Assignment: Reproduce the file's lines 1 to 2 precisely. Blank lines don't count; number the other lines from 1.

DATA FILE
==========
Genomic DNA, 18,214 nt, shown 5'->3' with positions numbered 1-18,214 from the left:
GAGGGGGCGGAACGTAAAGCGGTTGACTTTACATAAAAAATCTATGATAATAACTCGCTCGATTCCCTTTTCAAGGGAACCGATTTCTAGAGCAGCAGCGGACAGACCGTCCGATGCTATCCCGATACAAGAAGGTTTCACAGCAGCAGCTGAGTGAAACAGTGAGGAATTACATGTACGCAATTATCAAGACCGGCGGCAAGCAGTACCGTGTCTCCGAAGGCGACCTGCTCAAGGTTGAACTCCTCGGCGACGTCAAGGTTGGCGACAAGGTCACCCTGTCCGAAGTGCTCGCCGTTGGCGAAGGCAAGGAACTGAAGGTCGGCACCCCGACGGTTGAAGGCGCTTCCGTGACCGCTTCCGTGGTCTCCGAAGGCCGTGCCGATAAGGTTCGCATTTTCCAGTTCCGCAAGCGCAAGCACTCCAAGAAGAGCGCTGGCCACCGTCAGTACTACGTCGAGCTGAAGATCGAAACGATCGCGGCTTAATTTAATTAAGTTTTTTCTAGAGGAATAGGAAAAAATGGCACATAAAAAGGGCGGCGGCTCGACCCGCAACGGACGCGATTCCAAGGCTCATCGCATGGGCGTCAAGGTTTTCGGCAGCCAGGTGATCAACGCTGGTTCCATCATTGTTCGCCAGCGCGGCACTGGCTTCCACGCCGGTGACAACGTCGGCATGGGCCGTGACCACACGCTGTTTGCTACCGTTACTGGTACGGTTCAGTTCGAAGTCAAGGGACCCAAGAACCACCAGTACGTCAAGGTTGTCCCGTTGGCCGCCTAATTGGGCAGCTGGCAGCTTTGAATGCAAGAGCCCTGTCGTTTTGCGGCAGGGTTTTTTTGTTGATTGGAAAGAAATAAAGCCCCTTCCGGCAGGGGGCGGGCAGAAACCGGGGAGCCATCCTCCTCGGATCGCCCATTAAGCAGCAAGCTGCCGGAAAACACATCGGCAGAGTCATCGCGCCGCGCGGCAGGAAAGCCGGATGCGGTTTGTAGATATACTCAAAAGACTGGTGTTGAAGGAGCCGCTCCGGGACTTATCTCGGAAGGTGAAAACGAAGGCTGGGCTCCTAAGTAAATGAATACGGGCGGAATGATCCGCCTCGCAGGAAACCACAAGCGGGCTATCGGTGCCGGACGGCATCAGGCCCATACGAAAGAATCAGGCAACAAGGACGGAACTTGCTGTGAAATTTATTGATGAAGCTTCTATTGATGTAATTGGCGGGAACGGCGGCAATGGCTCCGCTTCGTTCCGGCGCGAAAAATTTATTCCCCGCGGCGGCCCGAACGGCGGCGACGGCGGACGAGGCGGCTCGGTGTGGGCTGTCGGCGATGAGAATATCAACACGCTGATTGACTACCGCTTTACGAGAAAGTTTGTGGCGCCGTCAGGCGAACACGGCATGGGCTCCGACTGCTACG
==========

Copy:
Genomic DNA, 18,214 nt, shown 5'->3' with positions numbered 1-18,214 from the left:
GAGGGGGCGGAACGTAAAGCGGTTGACTTTACATAAAAAATCTATGATAATAACTCGCTCGATTCCCTTTTCAAGGGAACCGATTTCTAGAGCAGCAGCGGACAGACCGTCCGATGCTATCCCGATACAAGAAGGTTTCACAGCAGCAGCTGAGTGAAACAGTGAGGAATTACATGTACGCAATTATCAAGACCGGCGGCAAGCAGTACCGTGTCTCCGAAGGCGACCTGCTCAAGGTTGAACTCCTCGGCGACGTCAAGGTTGGCGACAAGGTCACCCTGTCCGAAGTGCTCGCCGTTGGCGAAGGCAAGGAACTGAAGGTCGGCACCCCGACGGTTGAAGGCGCTTCCGTGACCGCTTCCGTGGTCTCCGAAGGCCGTGCCGATAAGGTTCGCATTTTCCAGTTCCGCAAGCGCAAGCACTCCAAGAAGAGCGCTGGCCACCGTCAGTACTACGTCGAGCTGAAGATCGAAACGATCGCGGCTTAATTTAATTAAGTTTTTTCTAGAGGAATAGGAAAAAATGGCACATAAAAAGGGCGGCGGCTCGACCCGCAACGGACGCGATTCCAAGGCTCATCGCATGGGCGTCAAGGTTTTCGGCAGCCAGGTGATCAACGCTGGTTCCATCATTGTTCGCCAGCGCGGCACTGGCTTCCACGCCGGTGACAACGTCGGCATGGGCCGTGACCACACGCTGTTTGCTACCGTTACTGGTACGGTTCAGTTCGAAGTCAAGGGACCCAAGAACCACCAGTACGTCAAGGTTGTCCCGTTGGCCGCCTAATTGGGCAGCTGGCAGCTTTGAATGCAAGAGCCCTGTCGTTTTGCGGCAGGGTTTTTTTGTTGATTGGAAAGAAATAAAGCCCCTTCCGGCAGGGGGCGGGCAGAAACCGGGGAGCCATCCTCCTCGGATCGCCCATTAAGCAGCAAGCTGCCGGAAAACACATCGGCAGAGTCATCGCGCCGCGCGGCAGGAAAGCCGGATGCGGTTTGTAGATATACTCAAAAGACTGGTGTTGAAGGAGCCGCTCCGGGACTTATCTCGGAAGGTGAAAACGAAGGCTGGGCTCCTAAGTAAATGAATACGGGCGGAATGATCCGCCTCGCAGGAAACCACAAGCGGGCTATCGGTGCCGGACGGCATCAGGCCCATACGAAAGAATCAGGCAACAAGGACGGAACTTGCTGTGAAATTTATTGATGAAGCTTCTATTGATGTAATTGGCGGGAACGGCGGCAATGGCTCCGCTTCGTTCCGGCGCGAAAAATTTATTCCCCGCGGCGGCCCGAACGGCGGCGACGGCGGACGAGGCGGCTCGGTGTGGGCTGTCGGCGATGAGAATATCAACACGCTGATTGACTACCGCTTTACGAGAAAGTTTGTGGCGCCGTCAGGCGAACACGGCATGGGCTCCGACTGCTACG